A 1-year study investigated the effects of a low-AGE diet in 138 people with obesity. It noted increased insulin sensitivity, a modest decrease in body weight, and lower levels of AGE, oxidative stress, and inflammation (29).

Meanwhile, those in the control group followed a diet high in AGEs, consuming more than 12,000 AGE kilounits per day. AGE kilounits per liter (kU/l) are the units used to measure AGE levels.

By the end of the study, they had higher AGE levels and markers of insulin resistance, oxidative stress, and inflammation (29).

Although a reduction in dietary AGEs has been shown to offer health benefits, currently there are no guidelines regarding safe and optimal intake (7).

Summary Limiting or avoiding dietary AGEs has been shown to reduce levels of inflammation and oxidative stress, thus lowering the risk of chronic disease.

The average AGE consumption in New York is thought to be around 15,000 AGE kilounits per day, with many people consuming much higher levels (7).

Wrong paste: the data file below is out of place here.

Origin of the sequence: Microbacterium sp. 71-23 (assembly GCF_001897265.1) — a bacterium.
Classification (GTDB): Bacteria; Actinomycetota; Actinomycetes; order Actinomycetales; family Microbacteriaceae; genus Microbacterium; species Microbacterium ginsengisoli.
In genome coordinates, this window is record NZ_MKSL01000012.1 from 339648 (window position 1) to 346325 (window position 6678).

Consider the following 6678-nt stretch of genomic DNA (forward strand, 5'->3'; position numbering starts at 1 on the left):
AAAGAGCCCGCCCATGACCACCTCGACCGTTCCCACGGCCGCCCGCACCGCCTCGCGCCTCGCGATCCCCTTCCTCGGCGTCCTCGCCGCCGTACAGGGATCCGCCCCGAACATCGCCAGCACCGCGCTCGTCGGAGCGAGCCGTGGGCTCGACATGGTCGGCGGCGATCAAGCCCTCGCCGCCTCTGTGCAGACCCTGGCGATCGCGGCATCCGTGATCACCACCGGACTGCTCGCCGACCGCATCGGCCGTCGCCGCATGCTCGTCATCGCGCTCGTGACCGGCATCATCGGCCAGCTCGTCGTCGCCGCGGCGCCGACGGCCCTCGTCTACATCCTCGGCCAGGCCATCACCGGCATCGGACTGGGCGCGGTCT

Therefore, a high-AGE diet is often referred to as anything significantly above 15,000 kilounits daily, and anything well below this is considered low.

To get a rough idea of whether you're consuming too many AGEs, consider your diet. If you regularly eat grilled or roasted meats, solid fats, full-fat dairy, and highly processed foods, you're probably consuming fairly high levels of AGEs.

On the other hand, if you eat a diet rich in plant foods, such as fruits, vegetables, legumes, and whole grains, and consume low-fat dairy and less meat, your AGE levels will likely be lower.

If you regularly prepare meals with moist heat, such as soups and stews, you'll also be consuming lower levels of AGEs.

To put this in perspective, here are some examples of AGE amounts in common foods, expressed as kilounits per liter (7):

  • 1 fried egg: 1,240 kU/l
  • 1 scrambled egg: 75 kU/l
  • 2 ounces (57 grams) of toasted bagel: 100 kU/l
  • 2 ounces of fresh bagel: 60 kU/l
  • 1 tablespoon of cream: 325 kU/l
  • ¼ cup (59 ml) of whole milk: 3 kU/l
  • 3 ounces of grilled chicken: 5,200 kU/l
  • 3 ounces of poached chicken: 1,000 kU/l
  • 3 ounces of French fries: 690 kU/l
  • 3 ounces of baked potato: 70 kU/l
  • 3 ounces (85 grams) of broiled steak: 6,600 kU/l
  • 3 ounces of braised beef: 2,200 kU/l
Summary If you regularly cook foods at high temperatures or consume large amounts of processed foods, your AGE levels are probably high.

Several strategies can help you reduce your levels of AGEs.

Choose different cooking methods

The most effective way to reduce your intake of AGEs is to choose healthier cooking methods.